I refer by direction to circular telegram No. Q.9 concerning the Berlin dispute, addressed to you from the Secretary of State for Commonwealth Relations, a copy of which you were kind enough to forward to me on 29th August, 1949.
The original complaint lodged with the Secretary-General of the United Nations by the representatives of the United Kingdom, the United States, and France, related to the 'serious situation which has arisen as the result of the unilateral imposition by the Government of the U.S.S.R. of restrictions on transport and communications between the western zones of occupation in Germany and Berlin'.
Following unsuccessful efforts of the Security Council to resolve this issue, because of the Soviet veto, the four Governments themselves finally reached agreement through direct negotiations. The Secretary-General of the United Nations was notified of this agreement in a letter dated 4th May, 1949, addressed to him by the Representatives at the United Nations of France, the United Kingdom, and the United States. This letter stated that the three Governments in question had concluded an agreement with the Government of the U.S.S.R. 'providing for the lifting of the restrictions which have been imposed on communications, transportation, and trade with Berlin'. This letter clearly indicates that the original complaint lodged with the Secretary-General had been satisfactorily settled, and it would only be logical in the light of this letter to have the matter withdrawn from the Security Council Agenda.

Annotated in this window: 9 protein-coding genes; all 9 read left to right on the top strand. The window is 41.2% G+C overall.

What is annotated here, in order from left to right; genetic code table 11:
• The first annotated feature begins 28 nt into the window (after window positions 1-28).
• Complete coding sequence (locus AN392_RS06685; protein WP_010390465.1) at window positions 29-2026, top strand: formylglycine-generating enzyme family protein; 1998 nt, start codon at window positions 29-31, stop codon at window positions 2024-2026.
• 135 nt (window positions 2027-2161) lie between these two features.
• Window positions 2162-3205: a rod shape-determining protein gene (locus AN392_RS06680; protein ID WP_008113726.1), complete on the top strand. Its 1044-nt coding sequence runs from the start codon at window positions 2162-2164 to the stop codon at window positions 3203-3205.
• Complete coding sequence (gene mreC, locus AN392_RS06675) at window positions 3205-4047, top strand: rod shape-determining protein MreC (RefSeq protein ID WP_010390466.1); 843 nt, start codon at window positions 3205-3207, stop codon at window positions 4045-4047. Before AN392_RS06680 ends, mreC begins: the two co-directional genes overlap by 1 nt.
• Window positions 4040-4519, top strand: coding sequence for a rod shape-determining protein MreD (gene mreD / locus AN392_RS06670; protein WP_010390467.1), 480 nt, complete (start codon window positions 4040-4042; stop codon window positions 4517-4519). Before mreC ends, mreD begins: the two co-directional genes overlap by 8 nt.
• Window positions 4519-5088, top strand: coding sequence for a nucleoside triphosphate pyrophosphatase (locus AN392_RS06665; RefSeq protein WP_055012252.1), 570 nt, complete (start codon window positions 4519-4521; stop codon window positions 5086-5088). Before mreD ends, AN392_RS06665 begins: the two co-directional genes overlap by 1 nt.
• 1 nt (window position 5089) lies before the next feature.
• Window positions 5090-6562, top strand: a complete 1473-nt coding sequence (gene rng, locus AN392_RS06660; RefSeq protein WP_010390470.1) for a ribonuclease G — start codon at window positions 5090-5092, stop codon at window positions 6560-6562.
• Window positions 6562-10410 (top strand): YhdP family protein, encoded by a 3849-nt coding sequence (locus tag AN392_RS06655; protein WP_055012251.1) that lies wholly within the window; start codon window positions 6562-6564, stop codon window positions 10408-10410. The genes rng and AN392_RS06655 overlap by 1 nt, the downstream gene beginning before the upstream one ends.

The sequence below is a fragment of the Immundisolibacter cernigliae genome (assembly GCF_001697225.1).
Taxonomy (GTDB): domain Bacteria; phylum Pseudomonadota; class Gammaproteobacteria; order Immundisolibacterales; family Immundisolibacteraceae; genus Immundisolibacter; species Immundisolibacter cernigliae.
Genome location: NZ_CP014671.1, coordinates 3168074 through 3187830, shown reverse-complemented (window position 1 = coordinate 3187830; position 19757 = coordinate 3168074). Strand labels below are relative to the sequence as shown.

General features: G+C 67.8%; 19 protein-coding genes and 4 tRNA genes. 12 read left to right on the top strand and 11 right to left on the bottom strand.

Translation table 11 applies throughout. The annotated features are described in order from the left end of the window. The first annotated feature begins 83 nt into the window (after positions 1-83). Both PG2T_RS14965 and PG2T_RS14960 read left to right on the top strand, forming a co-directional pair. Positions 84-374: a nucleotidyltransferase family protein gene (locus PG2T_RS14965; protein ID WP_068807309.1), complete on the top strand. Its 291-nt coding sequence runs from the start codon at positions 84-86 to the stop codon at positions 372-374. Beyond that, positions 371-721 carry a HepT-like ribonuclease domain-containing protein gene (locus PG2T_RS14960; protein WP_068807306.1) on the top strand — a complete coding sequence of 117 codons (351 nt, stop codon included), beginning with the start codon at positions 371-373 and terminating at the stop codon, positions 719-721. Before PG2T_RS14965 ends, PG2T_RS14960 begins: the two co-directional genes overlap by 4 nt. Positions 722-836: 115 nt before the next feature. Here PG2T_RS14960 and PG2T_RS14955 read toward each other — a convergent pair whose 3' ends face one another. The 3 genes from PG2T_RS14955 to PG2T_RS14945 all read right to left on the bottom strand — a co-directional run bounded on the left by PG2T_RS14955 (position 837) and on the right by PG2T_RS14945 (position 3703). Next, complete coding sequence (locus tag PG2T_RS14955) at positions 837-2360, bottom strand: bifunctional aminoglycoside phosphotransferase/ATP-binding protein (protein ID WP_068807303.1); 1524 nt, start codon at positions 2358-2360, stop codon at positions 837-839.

It is noted from the telegram under reference that the United Kingdom Government believes that it is the intention of the Soviet Union to oust the Western Allies from Berlin and that the way is always open to the Soviet Union to impose fresh restrictions on the three Governments in Berlin. The removal of the present item from the Agenda of the Security Council would in no way affect the right of the three powers to refer any fresh restriction to the United Nations for its consideration. It is the Australian view that the imposition of fresh restrictions would raise new questions which should form the subject of a separate complaint to the United Nations.
Furthermore it is the Australian view that the continued retention of this matter on the Security Council Agenda in no way affords any protection to the legitimate interests of the Western Powers in Berlin, but in fact constitutes an unnecessary irritant between the Western Powers and the Soviet Union, which must adversely affect the work of the United Nations. Its removal at this stage or just prior to the opening of the Fourth Annual Session of the Assembly would, it is believed, considerably improve the atmosphere in which the Assembly would meet. In point of fact, greater protection is afforded by this course as the matter can then be freely dealt with by the Assembly if the need should arise.
For these reasons I have been directed to state that the Australian Government considers that the United Kingdom Government should support the United States proposal to remove the item from the Council's Agenda.
I should be pleased if you would convey the above mentioned views to the Secretary of State for Commonwealth Relations.